Nursing Grad Honored by AANP

Aug 10, 2022

Nursing Grad Honored by AANP

The Barry alum and current Ph.D. candidate has been named a 2022 Fellow of the American Association of Nurse Practitioners.

Take a look at his lengthy list of credentials, and you’ll see that nursing is more than a job for Juan M. Gonzalez. The Barry alum and current Ph.D. student has earned his DNP, APRN, AGACNP-BC, ENP-C, FNP-BC, CEN, CNE, and most recently the coveted FAANP credential, which recognizes him as a 2022 Fellow of the American Association of Nurse Practitioners (AANP). New fellows are inducted annually following a competitive selection process that seeks to recognize the nurse practitioners who are leading the field into the future through clinical practice, research, education, or policy. At this year’s ceremony, held in June in Orlando, Gonzalez was cheered on by his nominators and mentors, Johis Ortega and Katherine Kenny, along with his wife, mother, and two daughters, Ela and Mila. “Becoming part of such an elite nurse practitioner group was an honor,” he says. “I still cannot believe I was selected.”

Gonzalez is being modest. Throughout his 16 years in the nursing field, he has established himself as a pioneer, not just through his clinical practice with Baptist Health South Florida but through his roles as an educator and advocate for global health and disease prevention. After launching his career as an RN in 2006, he entered Barry’s BSN program and finished in 2009 as a Baptist BOND Scholar. Upon graduating (and while continuing to work as an emergency registered nurse), Gonzalez enrolled in Barry’s then-newly established Doctor of Nursing Practice track, earning both his MSN and DNP with a focus on adult-gerontology acute care in 2013. His credentials allowed him to step into the role of emergency nurse practitioner at Baptist Health South Florida. He also expanded his role as a nursing professor, stepping into a full-time faculty post at the University of Miami, where he has been teaching since 2011. Currently, he is an Associate Professor and the Director of the school’s Adult-Gerontology Acute Care program. He directed the Family Nurse Practitioner program from 2015 through 2022.

Throughout his clinical work and teaching pursuits, Gonzalez has remained passionate about advancing his personal practice so that he can impact his field for the better. He has led mission trips and exchange programs, published extensively in peer-reviewed books and journals, and, according to the AANP, “received more than $7 million in funding as a principal and co-investigator for the advancement of nurse practitioner education and improvement of patient care.” He is also beloved by his University of Miami nursing students, having earned multiple teaching awards. Most recently, he has opted to return to Barry University, where he is pursuing his Ph.D.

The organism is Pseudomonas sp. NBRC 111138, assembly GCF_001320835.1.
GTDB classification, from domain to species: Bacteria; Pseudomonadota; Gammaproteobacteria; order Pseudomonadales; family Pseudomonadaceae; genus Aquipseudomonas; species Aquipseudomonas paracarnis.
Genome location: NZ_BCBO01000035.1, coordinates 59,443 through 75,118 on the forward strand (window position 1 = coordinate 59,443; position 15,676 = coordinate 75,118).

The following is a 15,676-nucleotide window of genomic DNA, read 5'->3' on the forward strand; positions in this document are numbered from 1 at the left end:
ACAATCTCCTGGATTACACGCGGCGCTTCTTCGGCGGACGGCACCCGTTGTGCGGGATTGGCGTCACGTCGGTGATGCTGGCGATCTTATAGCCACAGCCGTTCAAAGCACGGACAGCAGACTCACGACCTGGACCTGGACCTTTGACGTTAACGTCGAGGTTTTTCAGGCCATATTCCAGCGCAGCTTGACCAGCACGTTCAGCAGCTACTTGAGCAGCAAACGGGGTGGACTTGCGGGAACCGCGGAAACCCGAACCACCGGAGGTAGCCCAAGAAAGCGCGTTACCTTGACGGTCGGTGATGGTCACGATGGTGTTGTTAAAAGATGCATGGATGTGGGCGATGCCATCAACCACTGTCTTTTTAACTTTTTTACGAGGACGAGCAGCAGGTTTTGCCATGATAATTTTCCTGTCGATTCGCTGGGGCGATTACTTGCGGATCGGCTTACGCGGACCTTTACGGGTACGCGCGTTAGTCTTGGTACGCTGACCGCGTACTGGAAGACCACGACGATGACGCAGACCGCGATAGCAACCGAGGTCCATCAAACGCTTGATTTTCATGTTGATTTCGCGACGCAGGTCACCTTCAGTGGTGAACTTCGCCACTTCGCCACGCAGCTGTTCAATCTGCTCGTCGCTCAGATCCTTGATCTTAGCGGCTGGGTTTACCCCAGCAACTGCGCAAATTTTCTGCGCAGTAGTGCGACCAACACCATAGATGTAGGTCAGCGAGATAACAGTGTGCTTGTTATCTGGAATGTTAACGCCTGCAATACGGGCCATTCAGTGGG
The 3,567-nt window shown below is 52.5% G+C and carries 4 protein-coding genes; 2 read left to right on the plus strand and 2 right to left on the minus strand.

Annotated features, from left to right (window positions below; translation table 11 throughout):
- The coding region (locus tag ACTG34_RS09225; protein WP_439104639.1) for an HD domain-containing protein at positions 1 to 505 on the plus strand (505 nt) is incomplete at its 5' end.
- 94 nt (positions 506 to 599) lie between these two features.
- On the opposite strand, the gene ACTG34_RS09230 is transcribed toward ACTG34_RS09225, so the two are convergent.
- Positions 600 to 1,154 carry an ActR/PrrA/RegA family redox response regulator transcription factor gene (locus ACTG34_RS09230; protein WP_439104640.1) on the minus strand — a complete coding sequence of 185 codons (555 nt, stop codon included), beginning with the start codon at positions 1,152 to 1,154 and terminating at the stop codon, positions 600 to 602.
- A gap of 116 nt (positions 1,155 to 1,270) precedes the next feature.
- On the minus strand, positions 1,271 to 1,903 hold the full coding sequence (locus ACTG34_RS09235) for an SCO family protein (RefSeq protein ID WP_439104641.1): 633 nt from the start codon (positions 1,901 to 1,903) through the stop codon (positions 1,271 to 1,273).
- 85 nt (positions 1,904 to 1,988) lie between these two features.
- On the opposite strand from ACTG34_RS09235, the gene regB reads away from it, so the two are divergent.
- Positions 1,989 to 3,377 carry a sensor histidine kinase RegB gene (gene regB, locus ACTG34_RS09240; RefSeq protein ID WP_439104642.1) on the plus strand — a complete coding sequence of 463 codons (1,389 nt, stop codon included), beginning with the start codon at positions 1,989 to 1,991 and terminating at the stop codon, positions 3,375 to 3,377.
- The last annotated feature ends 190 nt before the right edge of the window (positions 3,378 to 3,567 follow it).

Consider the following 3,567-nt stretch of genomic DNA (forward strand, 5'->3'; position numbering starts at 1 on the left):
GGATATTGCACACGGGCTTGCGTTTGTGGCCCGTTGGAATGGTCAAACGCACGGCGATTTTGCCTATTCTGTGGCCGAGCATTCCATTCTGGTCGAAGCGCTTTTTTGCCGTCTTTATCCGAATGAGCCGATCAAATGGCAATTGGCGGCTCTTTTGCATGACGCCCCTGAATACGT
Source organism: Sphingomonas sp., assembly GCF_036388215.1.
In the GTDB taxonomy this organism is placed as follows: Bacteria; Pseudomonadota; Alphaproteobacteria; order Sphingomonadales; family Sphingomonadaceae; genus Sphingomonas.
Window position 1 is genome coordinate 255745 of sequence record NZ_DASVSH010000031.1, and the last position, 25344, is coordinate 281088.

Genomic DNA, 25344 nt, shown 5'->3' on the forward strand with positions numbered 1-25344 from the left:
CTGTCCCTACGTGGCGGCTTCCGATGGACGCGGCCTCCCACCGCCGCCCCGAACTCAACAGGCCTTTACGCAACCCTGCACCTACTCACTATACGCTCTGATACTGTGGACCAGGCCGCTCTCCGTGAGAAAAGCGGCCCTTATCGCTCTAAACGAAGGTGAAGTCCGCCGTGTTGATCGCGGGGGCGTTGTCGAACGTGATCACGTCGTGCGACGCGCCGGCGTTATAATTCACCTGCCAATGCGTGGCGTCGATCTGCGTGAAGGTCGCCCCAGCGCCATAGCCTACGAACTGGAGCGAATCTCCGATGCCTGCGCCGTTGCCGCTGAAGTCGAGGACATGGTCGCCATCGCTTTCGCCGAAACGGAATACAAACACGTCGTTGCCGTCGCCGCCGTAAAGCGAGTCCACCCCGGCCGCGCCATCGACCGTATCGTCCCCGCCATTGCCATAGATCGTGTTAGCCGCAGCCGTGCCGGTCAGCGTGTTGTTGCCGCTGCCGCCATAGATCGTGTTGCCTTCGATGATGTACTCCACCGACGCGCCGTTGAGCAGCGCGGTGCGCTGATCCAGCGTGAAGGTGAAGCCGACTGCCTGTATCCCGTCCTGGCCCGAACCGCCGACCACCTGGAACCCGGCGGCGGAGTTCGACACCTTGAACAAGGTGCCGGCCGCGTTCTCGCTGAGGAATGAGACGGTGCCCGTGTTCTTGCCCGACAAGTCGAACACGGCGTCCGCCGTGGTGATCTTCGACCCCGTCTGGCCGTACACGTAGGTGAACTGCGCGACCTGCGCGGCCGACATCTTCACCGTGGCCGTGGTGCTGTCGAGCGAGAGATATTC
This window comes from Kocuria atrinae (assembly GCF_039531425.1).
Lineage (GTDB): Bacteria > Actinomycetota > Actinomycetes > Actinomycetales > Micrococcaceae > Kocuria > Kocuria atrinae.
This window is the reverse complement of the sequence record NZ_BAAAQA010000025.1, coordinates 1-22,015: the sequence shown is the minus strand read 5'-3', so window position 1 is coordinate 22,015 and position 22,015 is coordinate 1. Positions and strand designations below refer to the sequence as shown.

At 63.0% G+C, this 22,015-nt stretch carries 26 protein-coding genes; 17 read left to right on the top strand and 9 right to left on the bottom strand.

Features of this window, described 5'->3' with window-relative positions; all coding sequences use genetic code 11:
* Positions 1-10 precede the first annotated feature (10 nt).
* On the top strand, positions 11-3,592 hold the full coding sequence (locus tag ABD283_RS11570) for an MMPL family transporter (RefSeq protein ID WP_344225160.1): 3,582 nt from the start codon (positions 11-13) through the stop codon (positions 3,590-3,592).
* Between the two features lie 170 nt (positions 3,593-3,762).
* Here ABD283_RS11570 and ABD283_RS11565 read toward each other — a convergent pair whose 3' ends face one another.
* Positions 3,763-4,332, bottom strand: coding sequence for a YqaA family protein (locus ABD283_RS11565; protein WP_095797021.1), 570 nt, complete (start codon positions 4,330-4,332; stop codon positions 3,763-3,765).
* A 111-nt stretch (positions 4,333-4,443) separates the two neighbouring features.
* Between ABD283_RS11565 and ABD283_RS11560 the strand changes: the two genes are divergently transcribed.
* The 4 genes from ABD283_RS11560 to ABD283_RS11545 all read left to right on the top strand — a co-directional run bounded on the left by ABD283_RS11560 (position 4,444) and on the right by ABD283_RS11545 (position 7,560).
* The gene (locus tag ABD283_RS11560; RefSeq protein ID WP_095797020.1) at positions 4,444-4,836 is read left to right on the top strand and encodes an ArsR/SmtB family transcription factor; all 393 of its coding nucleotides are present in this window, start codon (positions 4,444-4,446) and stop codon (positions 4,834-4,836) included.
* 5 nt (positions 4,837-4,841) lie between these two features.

Gonzalez views his decision to earn his Ph.D. at Barry as a natural next step in his career. While he has published broadly and established himself as an expert clinician, he recognizes the value of a Ph.D. to advancing nursing research. “I wanted more formal training related to research and the generation of new knowledge for the nursing field,” he says. “I also wanted to be better equipped to lead NIH/NINR research and grants, which often require the principal investigator to be Ph.D. prepared.” For Gonzalez, improving health disparities in the U.S. and the world is a driving force behind his return to Barry. “With this Ph.D. degree and my area of research, which strongly emphasizes the impact of social determinants of health, I hope to truly make a positive impact in the lives of my students and patients,” he says.

He is thrilled to be pursuing these goals in collaboration with his longtime Barry family. “Barry specifically, I think, is a great institution,” he says. “The faculty are highly educated, professional, and leaders in nursing and research.” In fact, many of his current professors also served as Gonzalez’s mentors throughout his DNP program. The flexibility of Barry’s Ph.D. program, along with significant funding resources, were further draws to return, which Gonzalez likens to a homecoming. “The DNP opened the doors to academia and made me reach the highest level of education at the clinical and leadership level,” he says. “The Ph.D. will open a new set of doors that allow me to generate new knowledge that DNP nurses can apply and test in clinical practice. I feel it is a full circle.”

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